Rolling my hungover body out of bed and onto a southbound train one cloudy morning in April, I'm preparing to embark on a pilgrimage to an East Asian mecca.
But I'm not leaving the country, nor even the capital. I'm making my way to Wing Yip in Croydon.
With superstores in Manchester, Birmingham, and London, over 300 employees, and a stock of nearly 5,000 ingredients and utensils, the Wing Yip Chinese supermarket chain has been keeping Britain in Asian groceries for over 40 years. It all started in 1969, when Woon Wing Yip became frustrated by the lack of good Chinese products needed to run his Clacton-on-Sea restaurant, prompting him to set up his own shop.
It was a savvy move. Wing Yip now has an annual turnover of £80 million and in 2010, Woon was awarded an OBE for services to the food industry.
READ MORE: The MUNCHIES Guide to British Food
As my train rolls into Zone Five territory, I see Wing Yip's familiar jade green-tiled pagoda in the distance and my heart starts to race. This may be a side effect of the hangover but it also comes from the anticipation of reliving weekends spent running around Wing Yip aisles as a kid, revelling in the array of colourful Asian snacks and sweets.
"I remember the excitement I felt when I saw the Chinese pagoda," agrees my friend Amy, who joins me on my trip down memory lane and back to Wing Yip. "It felt like I had walked into a little piece of Hong Kong in London."
At the Croydon branch, "Wing Yip" refers to the supermarket and wholesale side of the business, with the remainder of the 4.2-acre site rented out to other Asian outlets. You can find everything from accountants and bakeries to herbal medicine practitioners and shops selling ancestor-worshipping wares.
"Some of my fondest childhood memories were our dim sum Sundays, grabbing fresh buns from the bakery and doing the weekly Chinese supermarket shop, while trying to hide Chinese sweets like haw flakes in the trolley so my parents would buy them for me," remembers Amy. For me, it was White Rabbit sweets, which my brothers and I would chew on while playing hide-and-seek in the walk-in fridges.
Stepping inside Wing Yip all these years later, Amy and I head straight for Tai Tung, one of the main Chinese restaurants in the complex. Feasting on fluffy white barbecue pork buns, dumplings, and pu-erh tea, we feel ready to take on the huge grocery section.
As we walk into the supermarket, we're greeted with free samples of soya milk and diced Chinese sausages. They're foisted upon us by Christine Mak, an events manager who provides samples to customers across the Wing Yip branches.
"We go around touring the different Wing Yip locations to test out our newest food products on customers, to try out what they like and don't like," she explains. "We want to see what works and what doesn't."
As well as freebies, Mak also helps stage live cooking demonstrations.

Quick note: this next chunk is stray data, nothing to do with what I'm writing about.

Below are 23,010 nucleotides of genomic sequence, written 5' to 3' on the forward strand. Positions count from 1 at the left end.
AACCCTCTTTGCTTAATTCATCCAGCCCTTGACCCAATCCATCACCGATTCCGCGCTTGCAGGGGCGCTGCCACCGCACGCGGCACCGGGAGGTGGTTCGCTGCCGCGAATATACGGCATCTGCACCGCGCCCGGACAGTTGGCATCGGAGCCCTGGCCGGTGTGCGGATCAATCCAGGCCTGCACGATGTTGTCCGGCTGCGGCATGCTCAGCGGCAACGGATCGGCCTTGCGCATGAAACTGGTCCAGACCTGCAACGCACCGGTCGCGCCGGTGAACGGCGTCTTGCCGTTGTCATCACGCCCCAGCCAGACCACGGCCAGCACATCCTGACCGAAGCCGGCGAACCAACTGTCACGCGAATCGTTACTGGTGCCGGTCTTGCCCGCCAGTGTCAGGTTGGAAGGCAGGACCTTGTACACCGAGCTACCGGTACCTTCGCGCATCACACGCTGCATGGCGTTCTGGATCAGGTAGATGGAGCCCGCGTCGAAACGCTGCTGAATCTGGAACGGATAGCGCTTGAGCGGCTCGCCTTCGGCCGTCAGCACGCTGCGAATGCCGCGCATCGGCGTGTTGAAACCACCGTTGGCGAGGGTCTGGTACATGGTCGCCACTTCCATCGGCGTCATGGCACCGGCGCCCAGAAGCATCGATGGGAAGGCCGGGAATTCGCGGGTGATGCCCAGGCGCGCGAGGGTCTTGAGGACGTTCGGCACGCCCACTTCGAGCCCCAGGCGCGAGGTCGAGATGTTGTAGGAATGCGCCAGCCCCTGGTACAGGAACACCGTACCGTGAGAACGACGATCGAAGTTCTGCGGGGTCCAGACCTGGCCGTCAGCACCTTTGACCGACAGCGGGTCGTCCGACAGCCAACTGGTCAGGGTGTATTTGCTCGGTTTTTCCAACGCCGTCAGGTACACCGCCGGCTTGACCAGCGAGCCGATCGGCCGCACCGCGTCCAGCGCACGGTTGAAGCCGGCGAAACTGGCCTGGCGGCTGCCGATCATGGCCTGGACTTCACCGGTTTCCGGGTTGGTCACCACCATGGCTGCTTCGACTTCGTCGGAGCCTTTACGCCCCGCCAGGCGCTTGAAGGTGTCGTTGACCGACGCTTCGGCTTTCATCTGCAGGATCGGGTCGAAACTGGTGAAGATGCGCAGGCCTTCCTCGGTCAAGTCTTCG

"Our goal is to try and get more people into the kitchen," she says. "To teach them how to cook with unusual ingredients and learning new recipes."
Wandering through the endless aisles of herbs, woks, curry pastes, and dried noodles, we bump into stock assistant, Alan Ng. He tells us that he has worked at the Croydon Wing Yip branch for over three years.
"Working here is great," he says. "You meet all kinds of people who want to know more about Oriental cooking, they want to learn more about some of the weird and wonderful food we stock here."
He's not wrong with the "weird and wonderful" part. Which other UK supermarket sells whole frozen durian fruit and lets you lets you pick live lobster straight from the tank?
As I remember from my childhood Saturdays, no Wing Yip trip is complete without a visit to Tai Pan, the superstore's traditional Chinese bakery selling flaky egg custard tarts and coconut cream eclairs.
"All the bakes here are made fresh in store everyday," explains baker Anissa Feng, who has worked at Tai Pan for 22 years. "We get up at 4 AM, don our aprons, and get to work. We have a lot of personalised cake orders from birthdays, weddings, and even Chinese New Year cakes."
Feng tells me her most popular items are the barbecue pork buns and soft triangle cakes.
"Sometimes we're so busy that we have to restock most of baked goods by 10 AM," she adds.
As Amy and I conclude our East-Asia-via-Croydon trip, our bellies full of dim sum, arms cradling bags of Chinese cakes, and smelling like pandan leaves, I turn to take a final look at the Wing Yip wonderland—only to be given a parental bollocking from Feng.
"You don't need a plastic bag for your cakes," she says. "You should be saving the planet!"
Not for the first time today, I feel just like a child.
For more British Chinese cuisine, check out the MUNCHIES Guide to British Food.